- Despite several advances in prosthetic limbs, a fundamental problem remains: amputees must deal with the fact that they are unable to feel with their artificial arms or hands.
- While using a prosthetic limb, amputees must closely watch their own movement and the position of that limb at all times to avoid errors in movement such as overreaching.
- Novel device able to turn on patient’s sensation of movement to control their bionic arms better with ability to perform finer movements and multi-task better while using the limb.
in restoration of movement sensation in
amputees with bionic arms could help these persons better manage activities
of daily living, be more independent and improve quality of life.
study was led by Paul Marasco, Ph.D. Cleveland Clinic, and his team who have
engineered the technique to help amputees feel movement of their prosthetic
arms. The findings of this “first of its kind” appears in the journal Science Translational
‘New technology of restoring upper limb movement sensation helps to integrate the prosthesis better and make the bionic arms feel more like “self.”’
restoring the intuitive feeling of limb movement – the sensation of opening and
closing your hand – we are able to blur the lines between what the patients’
brains perceived as ‘self’ versus ‘machine’,” said Marasco, head of the
Laboratory for Bionic Integration in Cleveland Clinic’s Lerner Research
Institute. “These findings have important implications for improving
human-machine interactions and bring us closer than ever before to providing
people with amputation with complete restoration of natural arm function.”
Aim of the Study
feeling their missing hands while controlling their bionic prostheses, amputees
could produce complex grip patterns and perform
specific tasks equally well if not better than able-bodied people.
improve the relationship between the mind and
the prosthesis, and make it function like a natural limb, the team investigated whether they could
employ illusory movement to help patients achieve better control over their bionic
Methods of the Study
- The team studied six patients who had previously undergone targeted nerve reinnervation (TMR), developed as a novel strategy to improve control of myoelectric upper limb prostheses
- When they vibrated the patients’ re-innervated muscles (by means of robotic devices) to provide illusory movement, these patients were not only able to feel the missing limb move but use this sensation to guide and control their prosthetic arm to perform movements more accurately and with better coordination.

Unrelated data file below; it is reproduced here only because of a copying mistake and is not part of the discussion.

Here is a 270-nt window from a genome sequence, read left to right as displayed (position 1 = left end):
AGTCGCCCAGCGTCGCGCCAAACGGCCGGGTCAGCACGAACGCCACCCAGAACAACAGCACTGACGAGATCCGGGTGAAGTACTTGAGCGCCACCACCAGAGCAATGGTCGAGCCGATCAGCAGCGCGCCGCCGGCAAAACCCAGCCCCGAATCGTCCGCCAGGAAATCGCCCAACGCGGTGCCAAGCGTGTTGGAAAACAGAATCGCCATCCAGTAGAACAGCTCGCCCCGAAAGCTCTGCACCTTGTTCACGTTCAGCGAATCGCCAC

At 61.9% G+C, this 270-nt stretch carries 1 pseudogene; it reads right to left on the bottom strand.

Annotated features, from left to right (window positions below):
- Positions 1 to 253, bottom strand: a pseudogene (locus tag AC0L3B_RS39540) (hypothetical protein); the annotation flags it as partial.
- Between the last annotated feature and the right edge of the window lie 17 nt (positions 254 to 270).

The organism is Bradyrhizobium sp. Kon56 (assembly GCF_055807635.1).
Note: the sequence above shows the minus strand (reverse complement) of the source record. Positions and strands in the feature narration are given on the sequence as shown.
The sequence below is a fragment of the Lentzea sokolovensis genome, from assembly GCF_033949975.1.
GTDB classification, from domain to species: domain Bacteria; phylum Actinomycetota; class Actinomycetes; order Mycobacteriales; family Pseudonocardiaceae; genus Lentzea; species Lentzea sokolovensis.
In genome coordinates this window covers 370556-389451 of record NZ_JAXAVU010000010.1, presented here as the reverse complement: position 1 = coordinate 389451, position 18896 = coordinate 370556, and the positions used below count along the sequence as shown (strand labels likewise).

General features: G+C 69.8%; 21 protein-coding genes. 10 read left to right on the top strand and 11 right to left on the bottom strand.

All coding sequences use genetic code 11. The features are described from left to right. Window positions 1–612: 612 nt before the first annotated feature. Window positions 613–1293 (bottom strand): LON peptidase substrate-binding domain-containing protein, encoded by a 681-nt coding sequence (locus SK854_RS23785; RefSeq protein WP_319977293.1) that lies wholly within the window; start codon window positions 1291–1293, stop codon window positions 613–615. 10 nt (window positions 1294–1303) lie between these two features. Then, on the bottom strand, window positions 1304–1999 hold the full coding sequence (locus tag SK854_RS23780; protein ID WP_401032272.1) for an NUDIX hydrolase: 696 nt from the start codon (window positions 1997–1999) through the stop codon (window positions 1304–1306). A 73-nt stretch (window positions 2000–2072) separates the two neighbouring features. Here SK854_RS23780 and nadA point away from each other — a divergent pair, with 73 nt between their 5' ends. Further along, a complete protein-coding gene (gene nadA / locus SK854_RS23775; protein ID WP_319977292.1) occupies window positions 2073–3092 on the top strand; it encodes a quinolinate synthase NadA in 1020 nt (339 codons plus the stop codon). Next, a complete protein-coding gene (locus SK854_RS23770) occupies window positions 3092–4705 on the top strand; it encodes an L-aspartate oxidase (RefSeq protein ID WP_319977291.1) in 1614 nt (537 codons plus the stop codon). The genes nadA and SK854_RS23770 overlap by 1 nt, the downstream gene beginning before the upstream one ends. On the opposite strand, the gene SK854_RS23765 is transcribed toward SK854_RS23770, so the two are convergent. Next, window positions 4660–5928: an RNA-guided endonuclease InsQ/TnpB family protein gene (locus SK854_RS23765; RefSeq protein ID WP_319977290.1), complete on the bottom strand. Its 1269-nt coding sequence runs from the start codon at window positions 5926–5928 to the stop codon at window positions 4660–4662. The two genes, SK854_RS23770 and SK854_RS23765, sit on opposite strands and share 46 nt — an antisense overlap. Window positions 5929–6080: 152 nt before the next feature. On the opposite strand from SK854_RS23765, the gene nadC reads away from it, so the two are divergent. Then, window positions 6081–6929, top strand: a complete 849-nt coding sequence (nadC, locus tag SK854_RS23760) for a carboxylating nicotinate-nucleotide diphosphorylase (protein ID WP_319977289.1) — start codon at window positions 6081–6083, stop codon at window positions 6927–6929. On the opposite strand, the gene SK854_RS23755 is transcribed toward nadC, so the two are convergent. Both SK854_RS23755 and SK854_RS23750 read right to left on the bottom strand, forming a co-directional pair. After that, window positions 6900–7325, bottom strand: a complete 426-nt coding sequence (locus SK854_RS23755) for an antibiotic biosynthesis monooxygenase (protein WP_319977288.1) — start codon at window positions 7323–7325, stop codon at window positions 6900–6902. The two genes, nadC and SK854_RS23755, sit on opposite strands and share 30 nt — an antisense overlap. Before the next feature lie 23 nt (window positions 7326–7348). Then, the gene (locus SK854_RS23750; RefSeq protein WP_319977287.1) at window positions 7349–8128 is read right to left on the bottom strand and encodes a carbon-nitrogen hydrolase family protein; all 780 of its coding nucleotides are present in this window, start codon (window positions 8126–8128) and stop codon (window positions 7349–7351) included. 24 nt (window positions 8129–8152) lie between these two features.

Thus, the findings of the
study suggest that creating the
sensation of movement by strategic muscle vibration, provided patients with
better spatial awareness and improved fine motor control without having to
constantly monitor the prosthesis. Also, this “movement
sensation” made the bionic arms feel like natural arms.
Between Normal Limb and Prosthetic Limb
a normal person moves his limb, the brain constantly receives feedback
regarding the movement’s position and progress. This unconscious mechanism
prevents errors in judgment,
like overreaching, and allows the body to make necessary corrections on time.
Amputees lose this
however, and as a result, cannot control their prostheses without having to
constantly and carefully watch their movement and position of the prosthesis.
you make a movement and then you feel it occur, you intrinsically know that you
are the author of that movement and that you have a sense of control or ‘agency’ over your actions,” said Marasco. “People who have had an
amputation lose that feeling of control, which leaves them feeling frustrated
and disconnected from their prosthetic limbs. The illusions we generate restore the sensation of movement and
re-establish their sense of agency over their prosthetics. This helps people
with amputation to feel more in control.”
muscle reinnervation (TMR) was developed
as a novel tool to gain better control of myoelectric upper limb prostheses.
this procedure, nerves found in the remaining upper arm or shoulder that had
earlier controlled the amputated portion of the arm and hand are transplanted
(reassigned) to a target muscle (e.g.: pectoral muscle), that is functional, but not able to
perform its primary function due to the amputation. These reassigned nerves
then gain control over the targeted muscle, which contract in response to brain
signals for the missing limb.
has been extensively studies in high-level upper limb amputations and has been
shown to improve functional prosthesis control.
The research team is
finding ways to expand these techniques in
patients who have lost a leg, as well as neurological conditions that
affect sensation such as stroke.
The team plans to integrate the system into a prosthesis
for longer-term applications to help patients use it on a daily basis.
ultimate goal of our research is to use movement sensation to streamline the
relationship between patients and their technology, to better integrate their
prosthetics as a natural part of themselves,” said Marasco.
In conclusion, if this prototype system becomes available
for routine clinical use, it could be a major achievement in improving the
quality of life and independence of the thousands of persons who have lost a
limb due to various causes.
- Helping Amputees ‘Feel’ Through Their Artificial Arms – (https://www.lerner.ccf.org/bme/research/11.php)